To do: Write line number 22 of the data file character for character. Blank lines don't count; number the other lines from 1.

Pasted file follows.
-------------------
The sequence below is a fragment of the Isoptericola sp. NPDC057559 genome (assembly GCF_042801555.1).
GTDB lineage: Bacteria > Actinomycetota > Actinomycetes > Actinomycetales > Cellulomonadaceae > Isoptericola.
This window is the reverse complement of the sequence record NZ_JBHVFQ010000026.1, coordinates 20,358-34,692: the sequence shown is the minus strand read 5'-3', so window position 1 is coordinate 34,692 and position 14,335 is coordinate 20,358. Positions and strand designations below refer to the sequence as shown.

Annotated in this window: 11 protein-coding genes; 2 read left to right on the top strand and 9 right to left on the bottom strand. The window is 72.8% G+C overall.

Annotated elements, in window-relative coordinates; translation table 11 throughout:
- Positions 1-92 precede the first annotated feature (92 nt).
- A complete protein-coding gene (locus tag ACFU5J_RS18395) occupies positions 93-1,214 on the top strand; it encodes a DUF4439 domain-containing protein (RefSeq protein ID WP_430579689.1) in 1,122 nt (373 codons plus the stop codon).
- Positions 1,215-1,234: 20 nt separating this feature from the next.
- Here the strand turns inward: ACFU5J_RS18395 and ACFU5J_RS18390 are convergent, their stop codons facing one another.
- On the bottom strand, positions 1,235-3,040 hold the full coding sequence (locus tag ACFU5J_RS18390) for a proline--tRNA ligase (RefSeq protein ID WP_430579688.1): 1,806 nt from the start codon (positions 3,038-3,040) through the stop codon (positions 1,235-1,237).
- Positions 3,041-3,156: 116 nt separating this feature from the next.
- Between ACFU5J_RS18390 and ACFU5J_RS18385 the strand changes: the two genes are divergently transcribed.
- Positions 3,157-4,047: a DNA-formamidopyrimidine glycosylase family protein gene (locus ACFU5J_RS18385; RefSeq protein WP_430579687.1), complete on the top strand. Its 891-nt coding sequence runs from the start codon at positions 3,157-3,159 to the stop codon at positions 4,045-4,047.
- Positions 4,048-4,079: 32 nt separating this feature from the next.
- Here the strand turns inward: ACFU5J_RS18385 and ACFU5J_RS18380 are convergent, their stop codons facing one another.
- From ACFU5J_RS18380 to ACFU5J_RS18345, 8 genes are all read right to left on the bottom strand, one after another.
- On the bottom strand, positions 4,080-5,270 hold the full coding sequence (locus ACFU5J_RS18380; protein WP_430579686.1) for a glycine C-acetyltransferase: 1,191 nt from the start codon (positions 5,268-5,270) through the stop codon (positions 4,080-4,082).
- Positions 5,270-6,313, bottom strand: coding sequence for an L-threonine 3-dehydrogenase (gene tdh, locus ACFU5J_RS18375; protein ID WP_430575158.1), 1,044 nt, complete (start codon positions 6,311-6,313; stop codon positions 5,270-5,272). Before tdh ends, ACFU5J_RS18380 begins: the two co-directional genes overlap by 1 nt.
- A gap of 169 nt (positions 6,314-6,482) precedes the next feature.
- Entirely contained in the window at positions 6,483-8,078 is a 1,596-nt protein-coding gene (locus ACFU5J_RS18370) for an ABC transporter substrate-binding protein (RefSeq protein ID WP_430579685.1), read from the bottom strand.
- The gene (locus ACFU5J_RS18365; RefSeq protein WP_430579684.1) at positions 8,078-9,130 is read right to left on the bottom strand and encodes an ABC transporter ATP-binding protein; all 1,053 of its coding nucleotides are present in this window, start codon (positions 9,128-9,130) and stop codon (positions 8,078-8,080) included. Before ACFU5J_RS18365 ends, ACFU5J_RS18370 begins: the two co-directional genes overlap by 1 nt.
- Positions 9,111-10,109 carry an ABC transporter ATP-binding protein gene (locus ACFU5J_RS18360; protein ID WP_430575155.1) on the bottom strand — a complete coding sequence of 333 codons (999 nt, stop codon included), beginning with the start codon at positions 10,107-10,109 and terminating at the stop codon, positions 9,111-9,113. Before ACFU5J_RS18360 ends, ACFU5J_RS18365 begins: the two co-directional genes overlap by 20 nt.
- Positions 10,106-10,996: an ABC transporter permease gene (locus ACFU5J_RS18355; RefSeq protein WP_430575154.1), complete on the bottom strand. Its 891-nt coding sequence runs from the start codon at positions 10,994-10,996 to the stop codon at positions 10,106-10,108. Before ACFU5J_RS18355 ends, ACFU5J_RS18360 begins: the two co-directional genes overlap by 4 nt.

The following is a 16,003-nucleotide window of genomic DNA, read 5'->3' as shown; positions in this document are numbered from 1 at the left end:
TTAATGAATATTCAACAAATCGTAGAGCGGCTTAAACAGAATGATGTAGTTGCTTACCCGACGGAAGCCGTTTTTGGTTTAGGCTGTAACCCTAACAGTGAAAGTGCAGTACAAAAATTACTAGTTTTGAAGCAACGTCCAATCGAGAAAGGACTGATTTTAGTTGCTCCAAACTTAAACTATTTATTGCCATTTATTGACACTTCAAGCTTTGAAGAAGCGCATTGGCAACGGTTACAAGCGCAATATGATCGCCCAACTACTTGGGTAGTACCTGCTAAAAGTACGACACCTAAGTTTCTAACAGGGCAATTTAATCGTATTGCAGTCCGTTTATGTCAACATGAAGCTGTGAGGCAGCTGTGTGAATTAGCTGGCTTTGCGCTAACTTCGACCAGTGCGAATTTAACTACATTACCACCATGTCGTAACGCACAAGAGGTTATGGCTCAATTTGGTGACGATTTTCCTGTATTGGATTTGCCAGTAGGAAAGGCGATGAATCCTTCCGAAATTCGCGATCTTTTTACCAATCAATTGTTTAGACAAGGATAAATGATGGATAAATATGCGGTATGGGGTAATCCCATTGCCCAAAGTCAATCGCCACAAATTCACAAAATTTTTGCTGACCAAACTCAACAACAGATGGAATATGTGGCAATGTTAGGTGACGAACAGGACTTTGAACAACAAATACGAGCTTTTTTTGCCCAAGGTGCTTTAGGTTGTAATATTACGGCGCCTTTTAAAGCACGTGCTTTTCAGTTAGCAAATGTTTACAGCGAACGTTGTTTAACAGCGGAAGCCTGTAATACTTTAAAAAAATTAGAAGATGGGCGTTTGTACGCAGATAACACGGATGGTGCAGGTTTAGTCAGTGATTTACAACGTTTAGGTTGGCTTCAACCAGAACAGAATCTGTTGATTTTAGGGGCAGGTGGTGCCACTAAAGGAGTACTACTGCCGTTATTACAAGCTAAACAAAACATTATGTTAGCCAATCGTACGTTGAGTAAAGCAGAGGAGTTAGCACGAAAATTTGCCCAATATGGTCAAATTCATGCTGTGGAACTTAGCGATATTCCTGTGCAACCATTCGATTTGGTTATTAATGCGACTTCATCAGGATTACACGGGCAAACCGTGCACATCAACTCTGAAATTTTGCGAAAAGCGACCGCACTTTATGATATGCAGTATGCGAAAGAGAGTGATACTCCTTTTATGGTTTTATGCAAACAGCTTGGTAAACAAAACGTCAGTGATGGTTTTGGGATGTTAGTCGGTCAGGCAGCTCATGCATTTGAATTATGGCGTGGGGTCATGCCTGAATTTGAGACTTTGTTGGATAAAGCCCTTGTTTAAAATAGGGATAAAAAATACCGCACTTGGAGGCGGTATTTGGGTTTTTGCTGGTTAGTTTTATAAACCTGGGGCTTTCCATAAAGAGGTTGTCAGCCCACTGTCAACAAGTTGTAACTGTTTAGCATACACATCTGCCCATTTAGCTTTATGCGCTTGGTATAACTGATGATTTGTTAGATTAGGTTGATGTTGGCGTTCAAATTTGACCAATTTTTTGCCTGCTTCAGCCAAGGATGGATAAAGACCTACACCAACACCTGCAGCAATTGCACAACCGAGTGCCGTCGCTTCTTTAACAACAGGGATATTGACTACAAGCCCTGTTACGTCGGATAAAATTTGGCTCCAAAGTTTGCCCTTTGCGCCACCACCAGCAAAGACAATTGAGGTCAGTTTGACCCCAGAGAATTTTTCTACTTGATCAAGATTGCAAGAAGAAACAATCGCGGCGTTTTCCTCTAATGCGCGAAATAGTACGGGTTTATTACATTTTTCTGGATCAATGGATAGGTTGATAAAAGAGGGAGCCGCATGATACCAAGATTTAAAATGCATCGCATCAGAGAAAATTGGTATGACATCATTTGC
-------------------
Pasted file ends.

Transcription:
- Positions 9,111-10,109 carry an ABC transporter ATP-binding protein gene (locus ACFU5J_RS18360; protein ID WP_430575155.1) on the bottom strand — a complete coding sequence of 333 codons (999 nt, stop codon included), beginning with the start codon at positions 10,107-10,109 and terminating at the stop codon, positions 9,111-9,113. Before ACFU5J_RS18360 ends, ACFU5J_RS18365 begins: the two co-directional genes overlap by 20 nt.